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PS-040 Medication review in the hospital pharmacy: an everyday clinical practice or wishful thinking?
  1. K Perdikouri1,
  2. C Moraki,
  3. F Marini2,
  4. D Gennimata2
  1. 1Spiliopoulio Hospital, Hospital Pharmacy, Athens, Greece
  2. 2Korgialenio-Benakio Red Cross General Hospital, Hospital Pharmacy, Athens, Greece


Background Hospital pharmacists are expected to play a key role as members of a multidisciplinary therapeutic team, to ascertain the best therapeutic results with respect to limited resources available in all healthcare systems.

Purpose To investigate the extent that medication review takes place in everyday clinical practice, the number and type of proposed interventions, as well as identification of barriers to be overcome, so that seamless care, regarding pharmacotherapy, is assured.

Material and methods Medication review at the prescription and ward level, by hospital pharmacists, was investigated in 2 (general and terminal patient clinics) hospitals located in the same health region, for a period of 3 months. Benchmarking of all implemented procedures was evaluated by weekly questionnaires.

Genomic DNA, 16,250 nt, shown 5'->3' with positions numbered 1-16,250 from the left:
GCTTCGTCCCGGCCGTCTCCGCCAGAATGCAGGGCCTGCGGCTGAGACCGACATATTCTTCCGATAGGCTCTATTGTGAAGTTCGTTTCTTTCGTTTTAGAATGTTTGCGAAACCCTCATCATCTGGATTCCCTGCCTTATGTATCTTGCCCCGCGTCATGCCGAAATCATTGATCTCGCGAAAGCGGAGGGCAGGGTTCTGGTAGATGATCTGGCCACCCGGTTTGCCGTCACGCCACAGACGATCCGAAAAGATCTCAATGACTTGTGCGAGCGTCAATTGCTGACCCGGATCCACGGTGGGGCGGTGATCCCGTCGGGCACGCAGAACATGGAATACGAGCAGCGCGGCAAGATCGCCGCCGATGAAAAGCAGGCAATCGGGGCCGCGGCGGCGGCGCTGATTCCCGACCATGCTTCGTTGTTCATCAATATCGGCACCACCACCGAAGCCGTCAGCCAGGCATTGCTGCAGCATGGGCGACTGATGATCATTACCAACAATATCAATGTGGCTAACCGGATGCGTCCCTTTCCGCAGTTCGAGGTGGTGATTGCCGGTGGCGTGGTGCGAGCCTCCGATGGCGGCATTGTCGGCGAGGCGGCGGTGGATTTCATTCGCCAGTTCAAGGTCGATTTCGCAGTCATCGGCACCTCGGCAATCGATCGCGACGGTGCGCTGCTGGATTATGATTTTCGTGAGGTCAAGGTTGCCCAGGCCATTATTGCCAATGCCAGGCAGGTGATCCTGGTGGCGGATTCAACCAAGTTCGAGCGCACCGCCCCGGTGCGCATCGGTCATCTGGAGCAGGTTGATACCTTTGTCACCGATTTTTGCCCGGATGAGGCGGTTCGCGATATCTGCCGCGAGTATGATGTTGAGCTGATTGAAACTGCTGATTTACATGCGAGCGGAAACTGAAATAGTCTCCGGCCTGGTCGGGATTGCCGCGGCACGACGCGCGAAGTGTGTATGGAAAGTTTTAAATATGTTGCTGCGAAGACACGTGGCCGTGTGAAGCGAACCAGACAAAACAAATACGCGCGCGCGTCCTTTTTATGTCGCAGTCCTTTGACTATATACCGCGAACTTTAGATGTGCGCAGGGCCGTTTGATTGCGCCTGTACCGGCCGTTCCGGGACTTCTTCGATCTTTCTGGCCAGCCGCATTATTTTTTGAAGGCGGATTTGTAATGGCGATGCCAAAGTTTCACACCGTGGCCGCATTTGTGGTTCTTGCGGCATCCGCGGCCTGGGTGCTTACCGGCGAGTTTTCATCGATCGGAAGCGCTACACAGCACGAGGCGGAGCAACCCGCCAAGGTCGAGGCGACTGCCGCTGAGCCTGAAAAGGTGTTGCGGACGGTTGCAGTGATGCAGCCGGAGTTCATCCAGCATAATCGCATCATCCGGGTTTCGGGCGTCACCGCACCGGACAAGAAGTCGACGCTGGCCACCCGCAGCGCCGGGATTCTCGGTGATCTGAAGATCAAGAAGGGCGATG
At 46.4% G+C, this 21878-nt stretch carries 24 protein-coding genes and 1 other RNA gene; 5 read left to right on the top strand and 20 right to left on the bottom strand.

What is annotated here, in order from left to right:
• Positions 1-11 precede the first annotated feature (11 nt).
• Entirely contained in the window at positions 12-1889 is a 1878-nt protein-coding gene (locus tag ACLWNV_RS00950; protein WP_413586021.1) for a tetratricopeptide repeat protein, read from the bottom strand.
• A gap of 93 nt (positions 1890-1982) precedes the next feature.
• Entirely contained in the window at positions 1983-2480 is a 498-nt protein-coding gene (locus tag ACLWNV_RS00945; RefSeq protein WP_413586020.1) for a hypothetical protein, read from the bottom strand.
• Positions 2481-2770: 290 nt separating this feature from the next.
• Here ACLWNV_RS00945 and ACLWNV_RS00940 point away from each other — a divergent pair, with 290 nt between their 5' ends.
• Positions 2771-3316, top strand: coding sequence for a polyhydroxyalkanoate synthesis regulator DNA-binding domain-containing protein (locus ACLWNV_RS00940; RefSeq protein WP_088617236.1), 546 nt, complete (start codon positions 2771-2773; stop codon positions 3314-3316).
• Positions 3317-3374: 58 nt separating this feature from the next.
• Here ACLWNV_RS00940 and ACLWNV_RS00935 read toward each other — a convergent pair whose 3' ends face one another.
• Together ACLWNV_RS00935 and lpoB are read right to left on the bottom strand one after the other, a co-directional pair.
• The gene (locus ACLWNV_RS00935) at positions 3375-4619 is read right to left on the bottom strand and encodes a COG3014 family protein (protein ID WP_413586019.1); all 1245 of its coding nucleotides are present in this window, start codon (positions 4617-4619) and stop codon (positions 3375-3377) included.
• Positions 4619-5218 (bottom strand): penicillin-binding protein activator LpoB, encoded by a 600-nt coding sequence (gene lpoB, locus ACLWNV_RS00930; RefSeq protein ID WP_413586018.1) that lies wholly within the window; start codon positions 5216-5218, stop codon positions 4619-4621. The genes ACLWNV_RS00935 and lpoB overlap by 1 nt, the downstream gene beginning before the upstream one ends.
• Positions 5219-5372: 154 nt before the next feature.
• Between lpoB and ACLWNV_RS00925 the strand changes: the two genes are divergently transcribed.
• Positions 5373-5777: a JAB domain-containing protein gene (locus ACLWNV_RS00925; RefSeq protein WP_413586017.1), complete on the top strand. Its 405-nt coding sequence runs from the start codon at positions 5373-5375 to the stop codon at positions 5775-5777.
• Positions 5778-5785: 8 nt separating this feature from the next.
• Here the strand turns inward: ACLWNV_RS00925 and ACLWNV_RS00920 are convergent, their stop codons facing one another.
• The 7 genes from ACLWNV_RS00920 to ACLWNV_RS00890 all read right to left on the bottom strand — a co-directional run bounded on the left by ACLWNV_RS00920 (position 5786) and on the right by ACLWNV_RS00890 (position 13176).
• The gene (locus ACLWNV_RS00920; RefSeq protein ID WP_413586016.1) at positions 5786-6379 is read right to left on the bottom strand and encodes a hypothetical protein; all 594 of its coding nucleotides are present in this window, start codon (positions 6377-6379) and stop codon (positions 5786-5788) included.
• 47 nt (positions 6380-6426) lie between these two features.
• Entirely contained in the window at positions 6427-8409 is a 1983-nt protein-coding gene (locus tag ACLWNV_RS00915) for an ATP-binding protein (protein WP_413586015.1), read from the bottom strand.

Results In both hospitals, a computerised physician order entry system was available, characterised more by its administrative and less by its clinical value. In both cases, all prescriptions were reviewed by pharmacists, while the average number of medicines/patient was 8. However, the fact that pharmacists do not participate in direct patient care (ward rounds) in combination with limited access to the complete patient record renders medication review time consuming and fragmented. In the general hospital, the absence of any type of feedback, regarding the actual administration at ward level, hinders the intergraded evaluation of pharmacotherapy outcomes. In the case of the end stage patients’ hospital, where an extended length of stay is observed along with a higher ratio of pharmacists per hospital beds (1/50 vs 1/200 for the general hospital), a more complete monitoring of medication use is feasible, as interventions take place before transformation of medical instructions into prescriptions. In both cases, the majority (almost 60%) of the hospital pharmacists’ interventions concern the dosage form, length of drug administration, incompatibilities and interactions, polypharmacy management and substitution with low cost generic formulations.

Conclusion Although medication review should be a high priority, the extent that this happens depends on the initiative/expertise of the hospital pharmacists and the type of institution. Lack of and deficiencies in relevant legislation, infrastructure and collaboration culture are identified as key barriers. Nevertheless, hospital pharmacists are engaged in medicines optimisation, against all odds.

No conflict of interest

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